“If so, could the Honourable Premier tell this Honourable House what is his position on the matter and whether it was shared with the Honourable Speaker?” Penn asked.

In answering that question, the Premier said: “With due respect to the Leader of the Opposition, you will know that nobody in this House can direct the Speaker of the House.”

“However I will state that given the nature of this and how the question is phrased I must repeat for the member that his question is valid and the information the member is seeking will furnished to this honourable House in detail upon completion of the matter in the courts. The member would have known that the Speaker has appealed the case, and there is a stay on the matter.”

Should Speaker preside over matters relating to himself?

Meanwhile, government legislator Carvin Malone questioned whether Willock, who was sitting as Speaker while the questions were being fielded, should recuse himself since the questions were about him.

“Shouldn’t the Deputy Speaker be presiding at this time? I might be out of order, but I’m just asking,” Malone said.

Speaker Willock then responded that he has no problem recusing himself if that was the wish of the House. No member raised any objections so Willock remained.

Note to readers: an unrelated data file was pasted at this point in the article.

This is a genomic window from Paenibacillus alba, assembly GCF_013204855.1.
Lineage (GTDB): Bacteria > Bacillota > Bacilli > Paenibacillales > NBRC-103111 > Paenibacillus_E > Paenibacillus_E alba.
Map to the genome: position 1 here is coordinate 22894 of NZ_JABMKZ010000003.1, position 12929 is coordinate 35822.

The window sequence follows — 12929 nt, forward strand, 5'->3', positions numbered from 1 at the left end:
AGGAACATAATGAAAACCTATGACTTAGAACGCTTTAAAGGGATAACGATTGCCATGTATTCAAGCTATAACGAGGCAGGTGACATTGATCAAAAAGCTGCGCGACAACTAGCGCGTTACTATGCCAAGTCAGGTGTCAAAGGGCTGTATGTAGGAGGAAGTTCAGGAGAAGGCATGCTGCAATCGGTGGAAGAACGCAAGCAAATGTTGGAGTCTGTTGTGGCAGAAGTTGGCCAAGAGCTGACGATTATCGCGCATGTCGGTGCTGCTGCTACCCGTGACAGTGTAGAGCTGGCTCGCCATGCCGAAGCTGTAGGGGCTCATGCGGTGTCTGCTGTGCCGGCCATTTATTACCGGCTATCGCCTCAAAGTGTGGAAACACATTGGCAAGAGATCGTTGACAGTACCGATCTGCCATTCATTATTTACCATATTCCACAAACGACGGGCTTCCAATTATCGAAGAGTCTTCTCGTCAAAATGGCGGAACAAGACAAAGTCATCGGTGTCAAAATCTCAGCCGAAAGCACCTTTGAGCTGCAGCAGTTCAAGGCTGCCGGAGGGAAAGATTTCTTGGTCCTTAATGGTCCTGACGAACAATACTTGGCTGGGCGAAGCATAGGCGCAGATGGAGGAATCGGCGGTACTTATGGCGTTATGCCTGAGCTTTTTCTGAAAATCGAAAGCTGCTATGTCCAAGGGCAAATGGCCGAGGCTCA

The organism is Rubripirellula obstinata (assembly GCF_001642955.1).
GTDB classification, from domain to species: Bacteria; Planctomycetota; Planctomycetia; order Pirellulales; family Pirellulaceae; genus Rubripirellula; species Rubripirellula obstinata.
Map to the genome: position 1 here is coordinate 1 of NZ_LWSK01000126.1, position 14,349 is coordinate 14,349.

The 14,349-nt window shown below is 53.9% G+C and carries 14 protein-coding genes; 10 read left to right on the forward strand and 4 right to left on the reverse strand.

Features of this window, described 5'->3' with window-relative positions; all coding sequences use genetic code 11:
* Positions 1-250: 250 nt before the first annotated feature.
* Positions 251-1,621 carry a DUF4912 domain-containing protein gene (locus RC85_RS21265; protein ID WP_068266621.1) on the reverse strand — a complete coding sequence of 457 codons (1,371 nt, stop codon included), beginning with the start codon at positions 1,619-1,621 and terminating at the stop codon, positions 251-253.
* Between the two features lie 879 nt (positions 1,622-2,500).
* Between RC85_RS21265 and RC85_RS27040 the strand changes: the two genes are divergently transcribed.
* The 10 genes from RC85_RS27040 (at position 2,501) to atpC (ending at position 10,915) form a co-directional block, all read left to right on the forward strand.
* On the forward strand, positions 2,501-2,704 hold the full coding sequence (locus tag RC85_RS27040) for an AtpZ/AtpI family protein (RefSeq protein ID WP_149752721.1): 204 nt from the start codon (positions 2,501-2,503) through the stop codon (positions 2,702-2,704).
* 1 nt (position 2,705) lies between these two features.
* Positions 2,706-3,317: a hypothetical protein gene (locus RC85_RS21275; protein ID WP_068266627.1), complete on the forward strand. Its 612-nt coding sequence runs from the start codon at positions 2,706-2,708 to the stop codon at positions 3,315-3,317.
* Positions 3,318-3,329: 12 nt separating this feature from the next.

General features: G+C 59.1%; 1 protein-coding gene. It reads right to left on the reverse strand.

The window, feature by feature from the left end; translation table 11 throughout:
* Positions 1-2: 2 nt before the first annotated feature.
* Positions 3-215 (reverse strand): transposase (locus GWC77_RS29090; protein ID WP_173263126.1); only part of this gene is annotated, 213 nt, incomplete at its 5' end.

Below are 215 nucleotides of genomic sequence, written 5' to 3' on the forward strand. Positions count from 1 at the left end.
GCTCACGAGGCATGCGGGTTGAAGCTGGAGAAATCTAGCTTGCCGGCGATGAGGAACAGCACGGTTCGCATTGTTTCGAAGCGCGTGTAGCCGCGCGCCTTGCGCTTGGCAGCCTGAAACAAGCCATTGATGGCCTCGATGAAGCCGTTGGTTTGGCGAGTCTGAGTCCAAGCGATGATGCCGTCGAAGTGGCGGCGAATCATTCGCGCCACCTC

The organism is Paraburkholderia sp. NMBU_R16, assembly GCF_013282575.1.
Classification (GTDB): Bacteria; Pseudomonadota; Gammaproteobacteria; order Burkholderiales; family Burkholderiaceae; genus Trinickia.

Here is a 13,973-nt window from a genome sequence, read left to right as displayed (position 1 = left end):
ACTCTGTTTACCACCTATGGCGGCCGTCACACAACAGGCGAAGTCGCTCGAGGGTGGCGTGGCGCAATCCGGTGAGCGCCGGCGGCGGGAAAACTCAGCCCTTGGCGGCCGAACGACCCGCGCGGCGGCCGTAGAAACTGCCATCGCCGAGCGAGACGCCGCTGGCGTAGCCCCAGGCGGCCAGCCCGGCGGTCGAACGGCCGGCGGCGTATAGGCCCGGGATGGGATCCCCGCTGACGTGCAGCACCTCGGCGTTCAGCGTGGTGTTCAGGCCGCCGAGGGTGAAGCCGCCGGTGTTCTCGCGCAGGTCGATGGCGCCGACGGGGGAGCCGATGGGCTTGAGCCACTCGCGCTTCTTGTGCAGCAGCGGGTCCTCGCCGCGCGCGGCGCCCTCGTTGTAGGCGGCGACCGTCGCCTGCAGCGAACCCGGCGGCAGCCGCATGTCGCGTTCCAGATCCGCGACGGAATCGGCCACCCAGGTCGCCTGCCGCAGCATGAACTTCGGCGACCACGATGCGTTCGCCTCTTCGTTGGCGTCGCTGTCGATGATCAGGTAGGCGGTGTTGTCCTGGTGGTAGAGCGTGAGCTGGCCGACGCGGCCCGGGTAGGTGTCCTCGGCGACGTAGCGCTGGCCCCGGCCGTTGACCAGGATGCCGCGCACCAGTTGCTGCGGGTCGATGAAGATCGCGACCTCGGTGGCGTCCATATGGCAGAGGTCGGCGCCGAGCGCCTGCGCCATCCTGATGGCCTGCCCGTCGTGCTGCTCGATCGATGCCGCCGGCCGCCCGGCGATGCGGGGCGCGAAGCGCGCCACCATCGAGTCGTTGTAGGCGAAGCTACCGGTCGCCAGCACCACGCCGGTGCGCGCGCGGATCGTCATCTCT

Opposition legislator Julian Fraser later rose to state his discomfort of having the Speaker sit through questions. But by that time, the questions had just concluded.

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  1. Transparency says:

    Where’s this transparency you preach so much about?

    Tell us directly who is paying the legal and how much.

    I know you’re pretty big but just move to the side and stop hiding the fact and the truth behind your f** a**

    Like 33
    Dislike 7
    • To transparency says:

      I heard the Premier said he will disclose everything about the monies as soon as the appeal case is finished so I don’t understand what the frustration is about. You & Mark go look for our 8 million dollar plane first.

      Like 6
      Dislike 27
  2. @Transparency says:

    I don’t see what your problem is other than rude and stupid. The law does not allow the Premier or any member of the House to speak about anything in relation to the case until the courts is finished with the matter so stop being ignorant.

    Like 4
    Dislike 20
    • Excuse me says:

      The law may not ‘allow’ it but it does not ‘deny’ it. Furthermore, asking who paying legal and court fees is not giving information about the case. He can say who’s paying even though he does not yet know the final amount to be paid.

      Like 16
      Dislike 2
  3. Okay says:

    I don’t see why these ndp people making a big deal about this but silent about the millions Mark and his ndp partners still cannot account for including the $7.2mill plane and over spending the pier park project by $40mill. All of this noise about the speaker is just politics.

    Like 6
    Dislike 23
  4. :) says: